Written By: Katherine Carroll, NTP
Originally published on www.thenhf.com
Bamboo: If it Isn’t in Your Cup, it Should Be
Considered an invasive species by some, a Panda’s favorite treat, “the King of Vegetables” with significant, multi-faceted health and practical-use benefits, bamboo needn’t bamboozle or perplex you. Prolifically abundant, it serves us on so many levels. From supporting hair, nails, and building collagen, to rejuvenating skin and joints, to framing houses, creating furniture, and far more, bamboo has proven itself as a sustainable product and supreme provider.
GreenMedInfo.com cites 42 diseases and 29 pharmacological actions where bamboo exerts its powerful influence from cardiovascular to neurodegenerative diseases such as Alzheimer’s disease, cognitive decline/dysfunction, dementia, brain damage and ischemia, to inflammation. But bamboo doesn’t stop there, from various types of cancers and chemotherapy-induced toxicity to diabetes and its complications, blood sugar, lipid, and immune system regulation, HIV and Cytomegalovirus infections, bamboo is a proven healer. Add more basic actions of bamboo on asthma, atopic dermatitis, anxiety and depression, and it makes me wonder why this isn’t in everyone’s cup? Toss it in along with whatever else you’re steeping for some real health insurance.
Recorded as being consumed by the Chinese during the Ming Dynasty (AD 1368-1644) and found in a note from the Tang Dynasty (AD 618-907), bamboo is literally one of the most useful plants on the Planet. The tallest member of the grass family, bamboo is from the Bambusoideae subfamily. Taxonomically, there are 1,641 bamboo species, 120 genera, and 3 tribes from this subfamily.
Bamboo is characterized by its strong but flexible upright flight to the sky. It can reach astounding heights, growing several feet per day. One chart shows a single cane growing to 25 feet in 25 days! Bamboo spreads vigorously, taking territory vertically as well as horizontally. The weight of a heavy, wet snow merely displays its incredible flexibility as it bends nearly flat only to spring up tall again once the snow melts. These great properties lend themselves well to the creation of health and raw materials from nutraceuticals to flooring, plywood, and even bedding. More uses emerge all the time from this “green” gift. Trendy bamboo has allowed America to surpass China and Japan in having the greatest number of bamboos. My Philippine friend tells me the soil around the bamboo is the best for potting soil.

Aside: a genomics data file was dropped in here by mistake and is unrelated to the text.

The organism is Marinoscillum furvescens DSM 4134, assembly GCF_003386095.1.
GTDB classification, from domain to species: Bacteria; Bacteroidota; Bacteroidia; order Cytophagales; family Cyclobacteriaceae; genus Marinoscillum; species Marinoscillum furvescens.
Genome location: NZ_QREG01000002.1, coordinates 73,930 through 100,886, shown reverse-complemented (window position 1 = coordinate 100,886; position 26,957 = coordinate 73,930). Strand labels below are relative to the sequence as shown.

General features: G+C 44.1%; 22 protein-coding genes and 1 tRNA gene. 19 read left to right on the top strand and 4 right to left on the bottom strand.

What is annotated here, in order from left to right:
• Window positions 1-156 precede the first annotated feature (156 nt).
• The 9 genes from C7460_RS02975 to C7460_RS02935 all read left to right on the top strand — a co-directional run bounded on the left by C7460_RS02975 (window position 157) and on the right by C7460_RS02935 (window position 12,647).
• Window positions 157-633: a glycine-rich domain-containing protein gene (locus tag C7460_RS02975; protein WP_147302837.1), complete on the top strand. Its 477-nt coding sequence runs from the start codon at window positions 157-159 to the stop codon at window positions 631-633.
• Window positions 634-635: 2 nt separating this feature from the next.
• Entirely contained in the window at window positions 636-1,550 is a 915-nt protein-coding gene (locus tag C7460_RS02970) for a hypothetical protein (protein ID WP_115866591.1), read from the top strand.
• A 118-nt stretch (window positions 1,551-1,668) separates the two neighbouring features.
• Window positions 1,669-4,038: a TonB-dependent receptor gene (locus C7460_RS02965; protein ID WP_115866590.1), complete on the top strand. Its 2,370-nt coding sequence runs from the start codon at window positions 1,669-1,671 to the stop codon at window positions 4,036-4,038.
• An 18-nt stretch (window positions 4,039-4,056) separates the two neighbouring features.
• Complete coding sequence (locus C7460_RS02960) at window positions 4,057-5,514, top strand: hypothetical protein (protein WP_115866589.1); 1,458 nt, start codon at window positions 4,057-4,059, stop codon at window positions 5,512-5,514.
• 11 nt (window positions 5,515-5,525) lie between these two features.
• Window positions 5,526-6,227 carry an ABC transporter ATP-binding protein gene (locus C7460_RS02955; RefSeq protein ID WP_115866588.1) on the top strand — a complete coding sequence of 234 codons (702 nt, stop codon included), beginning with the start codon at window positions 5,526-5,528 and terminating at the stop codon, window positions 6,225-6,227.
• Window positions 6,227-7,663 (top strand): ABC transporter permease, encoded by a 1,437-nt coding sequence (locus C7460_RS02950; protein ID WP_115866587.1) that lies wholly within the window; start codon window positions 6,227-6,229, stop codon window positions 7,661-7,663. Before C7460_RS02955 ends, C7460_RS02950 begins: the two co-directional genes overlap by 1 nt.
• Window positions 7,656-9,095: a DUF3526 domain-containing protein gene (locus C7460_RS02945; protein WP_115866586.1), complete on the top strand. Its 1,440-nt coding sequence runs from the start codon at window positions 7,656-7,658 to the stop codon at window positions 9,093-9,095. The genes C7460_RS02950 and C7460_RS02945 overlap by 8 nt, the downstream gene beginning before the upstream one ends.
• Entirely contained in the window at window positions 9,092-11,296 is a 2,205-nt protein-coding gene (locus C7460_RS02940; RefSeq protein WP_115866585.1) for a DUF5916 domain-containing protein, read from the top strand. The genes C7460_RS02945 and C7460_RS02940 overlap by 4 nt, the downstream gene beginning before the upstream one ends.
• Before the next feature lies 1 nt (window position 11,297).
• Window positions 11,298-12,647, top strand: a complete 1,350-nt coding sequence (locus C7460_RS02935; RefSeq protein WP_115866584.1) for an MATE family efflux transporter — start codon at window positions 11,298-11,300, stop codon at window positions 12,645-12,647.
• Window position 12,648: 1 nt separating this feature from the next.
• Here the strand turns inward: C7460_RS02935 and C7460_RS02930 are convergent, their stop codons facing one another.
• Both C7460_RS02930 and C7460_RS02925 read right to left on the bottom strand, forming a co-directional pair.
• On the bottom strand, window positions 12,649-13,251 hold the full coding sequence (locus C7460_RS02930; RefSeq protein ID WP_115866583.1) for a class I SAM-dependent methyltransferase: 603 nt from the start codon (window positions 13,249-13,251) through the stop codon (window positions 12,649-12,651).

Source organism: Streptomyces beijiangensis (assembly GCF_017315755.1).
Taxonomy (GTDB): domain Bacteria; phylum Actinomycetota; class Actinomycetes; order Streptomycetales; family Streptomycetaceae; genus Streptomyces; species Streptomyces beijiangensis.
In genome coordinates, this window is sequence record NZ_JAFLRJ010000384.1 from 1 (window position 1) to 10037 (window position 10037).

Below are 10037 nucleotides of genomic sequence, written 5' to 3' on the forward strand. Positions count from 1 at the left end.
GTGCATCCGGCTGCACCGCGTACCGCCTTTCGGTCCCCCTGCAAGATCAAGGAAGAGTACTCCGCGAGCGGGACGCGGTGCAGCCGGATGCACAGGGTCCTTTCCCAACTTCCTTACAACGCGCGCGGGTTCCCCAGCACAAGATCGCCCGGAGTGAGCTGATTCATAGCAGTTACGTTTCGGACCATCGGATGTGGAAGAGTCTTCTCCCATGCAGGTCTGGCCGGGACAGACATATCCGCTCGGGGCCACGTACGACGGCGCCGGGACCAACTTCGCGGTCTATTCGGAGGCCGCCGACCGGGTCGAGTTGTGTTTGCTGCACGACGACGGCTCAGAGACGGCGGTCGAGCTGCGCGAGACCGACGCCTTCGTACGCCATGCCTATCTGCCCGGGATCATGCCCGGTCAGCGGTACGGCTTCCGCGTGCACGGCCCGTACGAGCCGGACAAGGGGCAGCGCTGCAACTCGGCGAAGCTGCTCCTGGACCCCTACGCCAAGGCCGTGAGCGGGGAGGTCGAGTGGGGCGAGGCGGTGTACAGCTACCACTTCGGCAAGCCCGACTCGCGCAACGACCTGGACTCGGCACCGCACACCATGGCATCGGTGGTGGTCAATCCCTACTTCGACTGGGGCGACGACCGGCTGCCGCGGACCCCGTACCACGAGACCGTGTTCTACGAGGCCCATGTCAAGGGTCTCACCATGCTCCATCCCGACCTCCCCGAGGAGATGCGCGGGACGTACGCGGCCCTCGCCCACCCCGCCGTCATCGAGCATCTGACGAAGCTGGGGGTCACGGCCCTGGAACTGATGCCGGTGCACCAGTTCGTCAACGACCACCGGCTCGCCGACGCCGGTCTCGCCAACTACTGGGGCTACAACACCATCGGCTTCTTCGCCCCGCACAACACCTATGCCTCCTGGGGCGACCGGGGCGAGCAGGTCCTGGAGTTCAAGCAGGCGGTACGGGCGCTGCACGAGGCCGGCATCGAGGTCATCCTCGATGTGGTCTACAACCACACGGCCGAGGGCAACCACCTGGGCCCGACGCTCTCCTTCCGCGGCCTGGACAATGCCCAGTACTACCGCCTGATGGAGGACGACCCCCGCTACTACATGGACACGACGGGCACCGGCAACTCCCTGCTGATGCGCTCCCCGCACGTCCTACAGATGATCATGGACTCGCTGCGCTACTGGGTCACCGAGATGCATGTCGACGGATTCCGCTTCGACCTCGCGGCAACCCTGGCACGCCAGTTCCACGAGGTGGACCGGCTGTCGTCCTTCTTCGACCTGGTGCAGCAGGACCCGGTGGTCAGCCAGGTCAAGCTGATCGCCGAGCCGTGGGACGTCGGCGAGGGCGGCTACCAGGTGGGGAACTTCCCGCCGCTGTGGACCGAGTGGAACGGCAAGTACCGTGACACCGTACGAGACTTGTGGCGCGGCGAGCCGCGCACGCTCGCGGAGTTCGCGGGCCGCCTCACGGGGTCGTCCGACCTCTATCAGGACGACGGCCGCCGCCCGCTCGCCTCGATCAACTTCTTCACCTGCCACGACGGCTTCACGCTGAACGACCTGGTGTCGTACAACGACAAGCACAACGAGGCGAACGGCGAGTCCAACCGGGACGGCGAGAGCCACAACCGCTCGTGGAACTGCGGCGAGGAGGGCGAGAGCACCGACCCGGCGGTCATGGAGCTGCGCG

Why drink plain water when you can potentiate it with an herbal pharmacy in a cup? Bamboo leaves make an herbal decoction that tastes great – like an earthy green tea – and can easily become your daily health-habit ritual either taken alone or mixed with other herbal teas such as jasmine and mint in creative, exotic blends. Use the usual ratio of one teaspoon of dried leaves to a cup of pure water, steeping it for 5-10 minutes. If you have a structured water filter, it will pull the nutrition out without you even having to heat the water. The addition of monk fruit, stevia, raw honey, or lemon enhances the flavor of this delicate tea. However, because some bamboo has been found on DNA testing to be adulterated, pregnant women are advised to avoid it as consumption could induce abortion. Fertile and pregnant women should therefore consult a healthcare provider prior to including bamboo in their diet.
Young shoots of bamboo, harvested the first two weeks after their appearance and under a foot tall, boiled to just crisp-tender, are a staple in Asian countries such as the Philippines, India, Nepal, Japan, Indonesia, Thailand, Korea, and of course, China. Highly versatile, bamboo shoots take on other flavors. Canned or fresh, they are easily available at Asian markets. As a vegetable side dish flavored with seasonings, butter, or ghee, or used in a stir fry with other proteins or vegetables and sauce, or added to soups and salads, bamboo shoots are an invaluable health-addition. In Indonesia and the Philippines, bamboo shoots are made into a type of spring roll called Lumpia. Bamboo-shoot recipes abound on internet sites for both vegan and meat-based versions.